Because bilinguals carry heavier loads during initial stages of development, they tend to be a bit behind monolinguals in the first few years of school. However, like exercising any muscle, over time this extra strength begins to manifest itself in the classroom, thus overcoming monolinguals in many areas of education.
Consider the following scenarios of language learners:

  • Juan was born into a bilingual home in the U.S. where his parents spoke Spanish and some English.
  • Mia was 4 years old when her parents moved from China to the U.S. Her parents spoke Chinese at home and at preschool Sophia heard only English.
  • Sophia was born to two English-speaking parents. She was placed in a Spanish early immersion program at school when she was six.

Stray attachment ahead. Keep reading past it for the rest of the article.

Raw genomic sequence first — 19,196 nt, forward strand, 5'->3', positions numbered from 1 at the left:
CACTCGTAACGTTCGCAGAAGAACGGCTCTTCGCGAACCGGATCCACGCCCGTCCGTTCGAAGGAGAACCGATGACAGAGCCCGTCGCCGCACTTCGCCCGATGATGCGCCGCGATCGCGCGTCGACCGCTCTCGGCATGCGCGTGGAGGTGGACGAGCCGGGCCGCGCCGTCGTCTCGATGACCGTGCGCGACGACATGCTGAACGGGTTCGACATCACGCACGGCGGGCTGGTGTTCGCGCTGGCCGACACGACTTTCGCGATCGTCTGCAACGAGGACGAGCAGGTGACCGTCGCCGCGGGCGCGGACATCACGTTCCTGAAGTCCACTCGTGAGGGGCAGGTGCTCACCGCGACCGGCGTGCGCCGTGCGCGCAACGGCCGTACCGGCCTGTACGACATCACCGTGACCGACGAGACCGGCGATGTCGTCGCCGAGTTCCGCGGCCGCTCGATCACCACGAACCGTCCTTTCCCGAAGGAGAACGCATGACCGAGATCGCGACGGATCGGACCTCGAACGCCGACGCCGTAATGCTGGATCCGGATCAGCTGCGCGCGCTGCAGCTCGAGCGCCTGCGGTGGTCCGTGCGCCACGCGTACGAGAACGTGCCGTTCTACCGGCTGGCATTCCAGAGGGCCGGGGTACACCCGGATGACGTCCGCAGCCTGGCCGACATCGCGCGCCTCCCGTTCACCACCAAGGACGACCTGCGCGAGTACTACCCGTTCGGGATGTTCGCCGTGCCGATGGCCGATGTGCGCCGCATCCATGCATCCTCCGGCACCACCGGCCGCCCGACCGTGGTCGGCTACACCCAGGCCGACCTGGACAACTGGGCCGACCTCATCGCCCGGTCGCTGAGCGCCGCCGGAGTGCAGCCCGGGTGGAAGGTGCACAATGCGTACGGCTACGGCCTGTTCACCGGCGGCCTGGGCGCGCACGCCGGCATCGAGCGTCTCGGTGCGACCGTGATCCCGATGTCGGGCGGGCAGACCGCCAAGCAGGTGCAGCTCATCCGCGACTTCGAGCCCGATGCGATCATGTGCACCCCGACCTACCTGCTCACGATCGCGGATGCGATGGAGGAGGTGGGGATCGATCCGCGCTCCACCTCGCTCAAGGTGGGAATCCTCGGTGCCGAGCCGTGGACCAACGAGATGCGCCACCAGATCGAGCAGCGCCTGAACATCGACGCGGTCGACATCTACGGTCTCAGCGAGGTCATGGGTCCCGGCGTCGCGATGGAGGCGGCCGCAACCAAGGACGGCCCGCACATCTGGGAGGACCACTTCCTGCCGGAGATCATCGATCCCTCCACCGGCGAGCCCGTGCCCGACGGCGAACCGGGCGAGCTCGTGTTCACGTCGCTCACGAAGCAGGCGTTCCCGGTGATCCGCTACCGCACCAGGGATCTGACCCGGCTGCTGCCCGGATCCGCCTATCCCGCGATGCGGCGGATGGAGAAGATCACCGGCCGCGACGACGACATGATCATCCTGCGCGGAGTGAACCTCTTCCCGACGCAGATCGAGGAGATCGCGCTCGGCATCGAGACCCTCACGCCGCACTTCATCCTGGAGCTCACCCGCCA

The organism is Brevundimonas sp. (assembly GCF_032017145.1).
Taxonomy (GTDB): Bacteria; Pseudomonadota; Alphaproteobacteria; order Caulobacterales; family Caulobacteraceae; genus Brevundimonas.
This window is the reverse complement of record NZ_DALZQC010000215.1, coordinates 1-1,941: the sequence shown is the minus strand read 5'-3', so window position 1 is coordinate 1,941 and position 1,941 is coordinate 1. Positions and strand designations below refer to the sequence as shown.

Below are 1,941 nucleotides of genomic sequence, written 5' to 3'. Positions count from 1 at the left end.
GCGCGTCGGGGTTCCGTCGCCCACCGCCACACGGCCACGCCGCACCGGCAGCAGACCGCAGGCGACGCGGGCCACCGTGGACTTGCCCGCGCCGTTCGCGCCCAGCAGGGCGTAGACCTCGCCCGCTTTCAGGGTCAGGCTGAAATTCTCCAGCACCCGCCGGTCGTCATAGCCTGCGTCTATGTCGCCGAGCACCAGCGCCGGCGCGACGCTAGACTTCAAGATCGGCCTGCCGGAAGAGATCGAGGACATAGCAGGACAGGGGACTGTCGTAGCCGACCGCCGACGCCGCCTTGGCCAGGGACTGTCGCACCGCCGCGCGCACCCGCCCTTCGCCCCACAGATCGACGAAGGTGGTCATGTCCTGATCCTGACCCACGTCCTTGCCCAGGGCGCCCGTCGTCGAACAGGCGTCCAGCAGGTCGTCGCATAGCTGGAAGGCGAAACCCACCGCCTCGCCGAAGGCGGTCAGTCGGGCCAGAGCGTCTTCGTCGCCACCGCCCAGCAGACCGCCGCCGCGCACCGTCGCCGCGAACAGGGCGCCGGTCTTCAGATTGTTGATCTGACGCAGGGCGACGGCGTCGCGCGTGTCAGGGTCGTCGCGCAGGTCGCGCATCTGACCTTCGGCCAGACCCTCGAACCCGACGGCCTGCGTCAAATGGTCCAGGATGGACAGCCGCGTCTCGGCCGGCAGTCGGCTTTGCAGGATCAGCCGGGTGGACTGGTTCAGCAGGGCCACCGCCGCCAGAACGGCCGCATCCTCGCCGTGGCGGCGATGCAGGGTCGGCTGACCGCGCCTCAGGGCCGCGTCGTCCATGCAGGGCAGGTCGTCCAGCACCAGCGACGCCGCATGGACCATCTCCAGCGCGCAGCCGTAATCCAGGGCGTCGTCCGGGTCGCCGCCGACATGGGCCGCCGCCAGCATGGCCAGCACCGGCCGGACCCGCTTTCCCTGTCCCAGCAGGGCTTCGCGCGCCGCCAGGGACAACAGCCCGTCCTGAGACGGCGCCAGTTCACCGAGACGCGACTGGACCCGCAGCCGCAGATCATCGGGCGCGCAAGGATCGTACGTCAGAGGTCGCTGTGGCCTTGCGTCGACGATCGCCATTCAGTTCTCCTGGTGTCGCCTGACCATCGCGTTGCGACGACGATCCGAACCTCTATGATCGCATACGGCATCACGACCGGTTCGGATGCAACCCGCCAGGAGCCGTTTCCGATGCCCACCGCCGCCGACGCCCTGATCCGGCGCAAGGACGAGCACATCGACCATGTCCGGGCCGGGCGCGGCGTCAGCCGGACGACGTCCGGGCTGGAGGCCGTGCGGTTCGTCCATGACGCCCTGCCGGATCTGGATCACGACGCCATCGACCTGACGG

• Alex moved to the U.S. from Russia when he was 12 years-old not knowing a word of English. His parents spoke Russian and some broken English at home, and Alex learned English at school.
  • Todd was born in the U.S. to two monolingual parents. Todd remains monolingual.
  • Kelly is 36 years-old in the U.S. and has been learning German in anticipation of moving to Germany. 

Apart from rare cases, we all learn basic language in the first few years of our life. Some learn Chinese, some Spanish, some English, and others learn one of the other hundreds of languages spoken in the world today. Depending on circumstances, many remain monolingual throughout their lives. However, more than half the world’s population today are bilingual or even multilingual. Unlike other nations of the world that stress second-language learning in school, most bilinguals in the United States are first- or second-generation immigrants. Our county’s lack of second-language emphasis in school is undoubtedly a factor behind our poor ranking in education. However, that trend can change.